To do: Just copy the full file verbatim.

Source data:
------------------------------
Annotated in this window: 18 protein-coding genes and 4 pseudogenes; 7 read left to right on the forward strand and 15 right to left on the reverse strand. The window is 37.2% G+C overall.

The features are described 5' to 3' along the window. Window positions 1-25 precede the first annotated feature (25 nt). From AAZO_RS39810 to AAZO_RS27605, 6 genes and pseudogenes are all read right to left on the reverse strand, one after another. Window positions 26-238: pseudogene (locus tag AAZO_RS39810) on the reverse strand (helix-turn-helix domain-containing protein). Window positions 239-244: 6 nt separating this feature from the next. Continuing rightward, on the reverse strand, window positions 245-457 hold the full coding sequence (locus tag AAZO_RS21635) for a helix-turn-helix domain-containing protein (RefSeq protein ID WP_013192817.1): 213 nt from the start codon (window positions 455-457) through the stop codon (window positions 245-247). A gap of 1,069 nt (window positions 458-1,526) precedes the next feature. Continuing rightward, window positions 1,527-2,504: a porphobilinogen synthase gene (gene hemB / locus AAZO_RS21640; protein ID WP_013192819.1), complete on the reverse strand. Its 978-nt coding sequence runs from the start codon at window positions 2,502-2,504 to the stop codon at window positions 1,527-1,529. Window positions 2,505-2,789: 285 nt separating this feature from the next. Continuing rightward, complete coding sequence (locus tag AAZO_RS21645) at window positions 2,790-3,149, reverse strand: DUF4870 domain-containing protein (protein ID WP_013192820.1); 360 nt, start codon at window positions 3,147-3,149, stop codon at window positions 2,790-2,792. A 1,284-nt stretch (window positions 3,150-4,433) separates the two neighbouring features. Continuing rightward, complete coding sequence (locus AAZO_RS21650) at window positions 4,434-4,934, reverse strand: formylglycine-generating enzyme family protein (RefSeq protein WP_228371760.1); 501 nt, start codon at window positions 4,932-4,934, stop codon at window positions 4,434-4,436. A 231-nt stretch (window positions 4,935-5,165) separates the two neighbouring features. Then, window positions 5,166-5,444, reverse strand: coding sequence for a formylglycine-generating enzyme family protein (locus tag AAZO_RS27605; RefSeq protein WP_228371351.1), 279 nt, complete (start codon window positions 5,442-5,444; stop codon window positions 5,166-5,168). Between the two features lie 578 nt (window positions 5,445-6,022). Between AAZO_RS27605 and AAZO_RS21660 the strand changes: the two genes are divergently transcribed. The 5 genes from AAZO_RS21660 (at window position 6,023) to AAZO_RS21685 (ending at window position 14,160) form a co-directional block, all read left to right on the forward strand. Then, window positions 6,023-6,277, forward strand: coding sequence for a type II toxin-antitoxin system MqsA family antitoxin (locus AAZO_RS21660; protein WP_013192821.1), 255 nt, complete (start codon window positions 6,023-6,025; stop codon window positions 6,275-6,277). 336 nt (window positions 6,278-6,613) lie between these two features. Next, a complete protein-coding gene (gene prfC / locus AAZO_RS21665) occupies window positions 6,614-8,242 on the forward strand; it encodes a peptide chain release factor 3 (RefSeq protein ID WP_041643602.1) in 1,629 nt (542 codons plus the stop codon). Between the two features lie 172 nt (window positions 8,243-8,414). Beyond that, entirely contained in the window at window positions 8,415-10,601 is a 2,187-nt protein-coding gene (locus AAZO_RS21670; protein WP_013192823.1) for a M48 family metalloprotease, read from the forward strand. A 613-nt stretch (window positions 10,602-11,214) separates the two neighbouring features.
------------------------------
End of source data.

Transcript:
Annotated in this window: 18 protein-coding genes and 4 pseudogenes; 7 read left to right on the forward strand and 15 right to left on the reverse strand. The window is 37.2% G+C overall.

The features are described 5' to 3' along the window. Window positions 1-25 precede the first annotated feature (25 nt). From AAZO_RS39810 to AAZO_RS27605, 6 genes and pseudogenes are all read right to left on the reverse strand, one after another. Window positions 26-238: pseudogene (locus tag AAZO_RS39810) on the reverse strand (helix-turn-helix domain-containing protein). Window positions 239-244: 6 nt separating this feature from the next. Continuing rightward, on the reverse strand, window positions 245-457 hold the full coding sequence (locus tag AAZO_RS21635) for a helix-turn-helix domain-containing protein (RefSeq protein ID WP_013192817.1): 213 nt from the start codon (window positions 455-457) through the stop codon (window positions 245-247). A gap of 1,069 nt (window positions 458-1,526) precedes the next feature. Continuing rightward, window positions 1,527-2,504: a porphobilinogen synthase gene (gene hemB / locus AAZO_RS21640; protein ID WP_013192819.1), complete on the reverse strand. Its 978-nt coding sequence runs from the start codon at window positions 2,502-2,504 to the stop codon at window positions 1,527-1,529. Window positions 2,505-2,789: 285 nt separating this feature from the next. Continuing rightward, complete coding sequence (locus tag AAZO_RS21645) at window positions 2,790-3,149, reverse strand: DUF4870 domain-containing protein (protein ID WP_013192820.1); 360 nt, start codon at window positions 3,147-3,149, stop codon at window positions 2,790-2,792. A 1,284-nt stretch (window positions 3,150-4,433) separates the two neighbouring features. Continuing rightward, complete coding sequence (locus AAZO_RS21650) at window positions 4,434-4,934, reverse strand: formylglycine-generating enzyme family protein (RefSeq protein WP_228371760.1); 501 nt, start codon at window positions 4,932-4,934, stop codon at window positions 4,434-4,436. A 231-nt stretch (window positions 4,935-5,165) separates the two neighbouring features. Then, window positions 5,166-5,444, reverse strand: coding sequence for a formylglycine-generating enzyme family protein (locus tag AAZO_RS27605; RefSeq protein WP_228371351.1), 279 nt, complete (start codon window positions 5,442-5,444; stop codon window positions 5,166-5,168). Between the two features lie 578 nt (window positions 5,445-6,022). Between AAZO_RS27605 and AAZO_RS21660 the strand changes: the two genes are divergently transcribed. The 5 genes from AAZO_RS21660 (at window position 6,023) to AAZO_RS21685 (ending at window position 14,160) form a co-directional block, all read left to right on the forward strand. Then, window positions 6,023-6,277, forward strand: coding sequence for a type II toxin-antitoxin system MqsA family antitoxin (locus AAZO_RS21660; protein WP_013192821.1), 255 nt, complete (start codon window positions 6,023-6,025; stop codon window positions 6,275-6,277). 336 nt (window positions 6,278-6,613) lie between these two features. Next, a complete protein-coding gene (gene prfC / locus AAZO_RS21665) occupies window positions 6,614-8,242 on the forward strand; it encodes a peptide chain release factor 3 (RefSeq protein ID WP_041643602.1) in 1,629 nt (542 codons plus the stop codon). Between the two features lie 172 nt (window positions 8,243-8,414). Beyond that, entirely contained in the window at window positions 8,415-10,601 is a 2,187-nt protein-coding gene (locus AAZO_RS21670; protein WP_013192823.1) for a M48 family metalloprotease, read from the forward strand. A 613-nt stretch (window positions 10,602-11,214) separates the two neighbouring features.